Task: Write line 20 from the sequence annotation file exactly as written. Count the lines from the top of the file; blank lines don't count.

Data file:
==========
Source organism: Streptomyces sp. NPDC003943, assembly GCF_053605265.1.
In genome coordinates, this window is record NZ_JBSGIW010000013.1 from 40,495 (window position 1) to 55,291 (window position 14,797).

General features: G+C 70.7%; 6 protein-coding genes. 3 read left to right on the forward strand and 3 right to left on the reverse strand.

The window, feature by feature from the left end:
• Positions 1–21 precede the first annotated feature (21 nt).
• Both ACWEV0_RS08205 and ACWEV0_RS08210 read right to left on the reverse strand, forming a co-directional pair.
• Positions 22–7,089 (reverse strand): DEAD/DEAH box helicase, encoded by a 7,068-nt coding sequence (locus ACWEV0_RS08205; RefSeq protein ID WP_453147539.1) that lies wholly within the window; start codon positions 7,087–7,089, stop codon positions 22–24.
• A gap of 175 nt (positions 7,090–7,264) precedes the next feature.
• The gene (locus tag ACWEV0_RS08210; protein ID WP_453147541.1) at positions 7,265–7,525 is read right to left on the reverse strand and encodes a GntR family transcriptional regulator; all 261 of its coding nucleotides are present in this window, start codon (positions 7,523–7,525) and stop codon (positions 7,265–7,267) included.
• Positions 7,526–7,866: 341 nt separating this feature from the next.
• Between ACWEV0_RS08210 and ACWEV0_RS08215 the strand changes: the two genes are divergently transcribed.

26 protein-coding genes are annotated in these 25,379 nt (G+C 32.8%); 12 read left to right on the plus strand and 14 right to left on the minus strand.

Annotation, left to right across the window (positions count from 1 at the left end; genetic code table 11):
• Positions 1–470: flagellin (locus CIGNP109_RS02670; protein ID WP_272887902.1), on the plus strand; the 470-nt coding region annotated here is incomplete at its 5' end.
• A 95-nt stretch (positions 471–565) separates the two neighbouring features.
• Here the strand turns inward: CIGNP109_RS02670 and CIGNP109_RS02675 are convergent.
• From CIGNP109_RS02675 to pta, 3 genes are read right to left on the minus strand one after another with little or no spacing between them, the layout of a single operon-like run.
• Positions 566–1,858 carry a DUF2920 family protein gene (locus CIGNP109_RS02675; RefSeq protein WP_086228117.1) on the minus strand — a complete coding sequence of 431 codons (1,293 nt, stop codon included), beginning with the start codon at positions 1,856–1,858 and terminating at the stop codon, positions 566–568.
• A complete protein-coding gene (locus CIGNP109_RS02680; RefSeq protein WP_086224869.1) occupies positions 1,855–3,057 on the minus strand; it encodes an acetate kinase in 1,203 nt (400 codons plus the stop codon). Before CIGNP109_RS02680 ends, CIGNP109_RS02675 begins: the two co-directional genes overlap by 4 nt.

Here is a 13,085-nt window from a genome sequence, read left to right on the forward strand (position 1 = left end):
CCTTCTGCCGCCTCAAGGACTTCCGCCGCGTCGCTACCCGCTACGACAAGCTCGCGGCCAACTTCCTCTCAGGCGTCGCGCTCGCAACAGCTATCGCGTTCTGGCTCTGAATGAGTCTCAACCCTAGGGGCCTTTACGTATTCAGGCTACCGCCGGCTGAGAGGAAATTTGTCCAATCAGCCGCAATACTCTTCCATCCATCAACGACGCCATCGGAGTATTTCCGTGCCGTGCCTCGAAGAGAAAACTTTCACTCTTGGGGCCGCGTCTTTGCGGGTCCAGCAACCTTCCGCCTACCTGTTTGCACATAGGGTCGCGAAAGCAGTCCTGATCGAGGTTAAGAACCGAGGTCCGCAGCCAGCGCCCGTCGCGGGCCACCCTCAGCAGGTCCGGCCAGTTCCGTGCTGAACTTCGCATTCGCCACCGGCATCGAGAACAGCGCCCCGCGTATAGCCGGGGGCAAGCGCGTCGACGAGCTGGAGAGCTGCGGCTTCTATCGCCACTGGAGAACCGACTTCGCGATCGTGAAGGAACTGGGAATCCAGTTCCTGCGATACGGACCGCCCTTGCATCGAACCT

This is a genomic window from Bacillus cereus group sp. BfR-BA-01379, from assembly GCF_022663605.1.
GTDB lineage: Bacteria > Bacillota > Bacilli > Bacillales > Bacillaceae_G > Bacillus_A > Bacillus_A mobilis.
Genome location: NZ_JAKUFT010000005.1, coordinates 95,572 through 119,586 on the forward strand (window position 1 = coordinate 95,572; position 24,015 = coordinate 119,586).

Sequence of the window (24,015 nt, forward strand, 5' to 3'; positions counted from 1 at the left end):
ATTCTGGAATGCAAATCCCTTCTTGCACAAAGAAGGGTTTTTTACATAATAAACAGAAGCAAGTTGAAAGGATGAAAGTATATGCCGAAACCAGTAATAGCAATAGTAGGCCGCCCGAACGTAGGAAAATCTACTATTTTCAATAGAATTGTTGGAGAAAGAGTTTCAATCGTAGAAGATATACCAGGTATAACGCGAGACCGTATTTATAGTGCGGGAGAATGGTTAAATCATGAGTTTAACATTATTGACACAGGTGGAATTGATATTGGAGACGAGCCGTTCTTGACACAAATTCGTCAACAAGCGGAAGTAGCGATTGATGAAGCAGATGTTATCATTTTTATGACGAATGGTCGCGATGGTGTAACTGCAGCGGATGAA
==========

Here is a 13,085-nt window from a genome sequence, read left to right on the forward strand (position 1 = left end):